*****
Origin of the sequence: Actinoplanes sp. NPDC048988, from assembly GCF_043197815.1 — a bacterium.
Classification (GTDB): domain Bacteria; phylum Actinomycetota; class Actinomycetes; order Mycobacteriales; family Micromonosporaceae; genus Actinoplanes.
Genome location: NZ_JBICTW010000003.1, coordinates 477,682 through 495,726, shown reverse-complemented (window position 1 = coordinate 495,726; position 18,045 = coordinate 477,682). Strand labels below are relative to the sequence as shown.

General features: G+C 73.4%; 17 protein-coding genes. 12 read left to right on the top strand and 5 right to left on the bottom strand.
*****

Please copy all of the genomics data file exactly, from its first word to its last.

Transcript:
Origin of the sequence: Actinoplanes sp. NPDC048988, from assembly GCF_043197815.1 — a bacterium.
Classification (GTDB): domain Bacteria; phylum Actinomycetota; class Actinomycetes; order Mycobacteriales; family Micromonosporaceae; genus Actinoplanes.
Genome location: NZ_JBICTW010000003.1, coordinates 477,682 through 495,726, shown reverse-complemented (window position 1 = coordinate 495,726; position 18,045 = coordinate 477,682). Strand labels below are relative to the sequence as shown.

General features: G+C 73.4%; 17 protein-coding genes. 12 read left to right on the top strand and 5 right to left on the bottom strand.